In 2002, the heat wave continued from the Midwest to the the east as high pressure off the Carolina blocked a frontal boundary across the Plains. West Michigan records for the date include: Lansing 86 degrees, Muskegon 84 degrees, Grand Rapids 86 degrees, Houghton Lake 86 degrees, Detroit 84 degrees and Flint 86 degrees. Some of these records will fall in 2004. That same day, widespread thunderstorms traveled across the state in waves and produced numerous reports of strong wind gusts and damage. The reports start at 10 a.m. in Manistee and continue until 2 a.m. on April 19, in Flushing. Most of the reports were for trees blown down, the highest wind gust is from Kewadin with a reading of 65 mph. There are several reports of large hail primarily raging in size from 0.75 inches to 1 inch in diameter. The largest is 1.75 inches in Vienna. In the Upper Peninsula trees were blown down along Thousand Island Lake in the midafternoon. 1 inch diameter hail (quarter sized) was reported in Cedar River in the midafternoon. Hail 1 inch in diameter (quarter sized) was reported in the late afternoon in Agate. A severe thunderstorm with gusts up to 69 mph caused a 6 inch diameter fir tree to be blown down in Au Train in the early evening. Golfball sized hail (1.75 inch) was reported 4 miles south of Mass City in the early evening. Ping pong ball sized hail, 1.5 inch diameter was reported 2 miles north of Pelkie, 6 miles southeast of Rockland and 2 miles southeast of Mass City in the early evening. As a low pressure system moved toward Michigan’s Upper Peninsula from the northern plains, scattered morning showers gave way to afternoon sunshine. Temperatures in the warm air ahead of the storm system rose into the 70s. The attached slideshow has a few severe weather maps for the day. Click this link for a radar animation of the thunderstorms passing over Michigan.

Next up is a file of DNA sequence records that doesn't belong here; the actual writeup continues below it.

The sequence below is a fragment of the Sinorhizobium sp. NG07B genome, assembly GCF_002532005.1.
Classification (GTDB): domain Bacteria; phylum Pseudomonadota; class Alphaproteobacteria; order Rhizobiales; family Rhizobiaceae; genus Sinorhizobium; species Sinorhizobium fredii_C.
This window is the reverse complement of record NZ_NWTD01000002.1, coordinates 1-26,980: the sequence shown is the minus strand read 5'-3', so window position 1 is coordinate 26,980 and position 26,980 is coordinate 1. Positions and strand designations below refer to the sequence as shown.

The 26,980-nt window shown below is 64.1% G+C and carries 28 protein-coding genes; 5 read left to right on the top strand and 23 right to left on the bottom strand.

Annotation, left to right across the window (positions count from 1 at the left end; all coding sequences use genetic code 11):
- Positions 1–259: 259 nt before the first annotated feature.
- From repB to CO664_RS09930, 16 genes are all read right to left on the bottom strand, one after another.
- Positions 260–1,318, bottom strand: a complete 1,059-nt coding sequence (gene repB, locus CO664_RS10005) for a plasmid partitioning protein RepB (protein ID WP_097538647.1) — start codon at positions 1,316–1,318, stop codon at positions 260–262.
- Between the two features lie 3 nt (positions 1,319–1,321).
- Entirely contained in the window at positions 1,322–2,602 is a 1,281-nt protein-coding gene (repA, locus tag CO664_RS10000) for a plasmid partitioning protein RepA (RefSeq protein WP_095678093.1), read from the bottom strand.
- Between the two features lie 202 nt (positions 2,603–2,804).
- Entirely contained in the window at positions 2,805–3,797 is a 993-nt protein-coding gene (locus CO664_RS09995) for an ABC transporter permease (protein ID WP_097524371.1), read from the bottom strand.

In 2004, more record heat hit Michigan with readings tying or surpassing the records set in 2002. Grand Rapids saw a high of 86 degrees, Detroit 86 degrees, and Flint 87 degrees. As a low pressure area from the central plains and its attendant warm front approached Upper Michigan, showers and thunderstorms developed near the Wisconsin border. The showers and thunderstorms spread northeast across Upper Michigan during the morning before weakening and ending in the afternoon. Several of the thunderstorms became severe and dropped hailstones as large as golf balls. Quarter sized hail (1 inch) fell at 8:30 a.m. CST 4 miles west of Iron River and in Iron River at 10:00 a.m. CST and 1.75 inch hail (golf ball sized) fell in Stambaugh at 9:50 a.m. CST. Half-dollar sized (1.25 inch) hail was reported in Arnold at 11:15 a.m. EST. There was a lull late in the afternoon, but the approach of a cold front set off another round of thunderstorms in the late evening. Some of these storms over western Upper Michigan also became severe, with golf ball sized hail and damaging winds. Thunderstorm wind gusts in excess of 60 mph knocked down trees in a path through Gogebic and Iron Counties into Dickinson County. A number of 6 to 12 inch diameter trees were blown down along highway U.S. 141 8 miles north of Amasa at 1957 CST. Several 6 to 8 inch diameter trees were blown down 3 miles north of Channing in the mid-evening. Golf-ball sized hail (1.75 inch) was reported and several large trees were blown down in Watersmeet in the early evening. The storm system produced heavy rainfall as well as severe thunderstorms. As the low moved from the plains into the Upper Great Lakes, warm and very moist air from the Gulf of Mexico spread northeast as well. Heavy rain under the stronger storms left standing water in yards and parking lots. This first round of convection diminished during the afternoon as the storms moved east. The approach of the low pressure system’s cold front then set the stage for another round of thunderstorms in the late evening. Heavy rain also fell under the most intense thunderstorms. Total rainfall amounts were excessive at many places west of Marquette and Iron Mountain. Marenisco in Gogebic County was inundated with 2.90 inches of rain. Some other impressive rainfall totals include 2.64 inches at Ironwood, 2.57 inches at Pelkie, 2.20 inches at Amasa, 2.07 inches at Baraga, and 2.00 inches at Watton. This heavy rainfall caused some minor flooding of smaller streams and low-lying areas. The runoff from the precipitation and the melting of lingering snow over the higher terrain areas caused some flooding of the larger rivers over the west half of Upper Michigan that lingered for several days after the rain ended. Minor flooding was reported along the Sturgeon River from Alston to Chassell and along the Middle Branch of the Escanaba River at Humbolt. Minor flooding was also reported along the Michigamme River from Republic to Witch Lake, along the Trap Rock River at Lake Linden, on the Chocolay River at Harvey and along the Paint River at Crystal Falls. The attached slideshow has a few severe weather maps for the day. Click here for a radar loop of the storms on this day.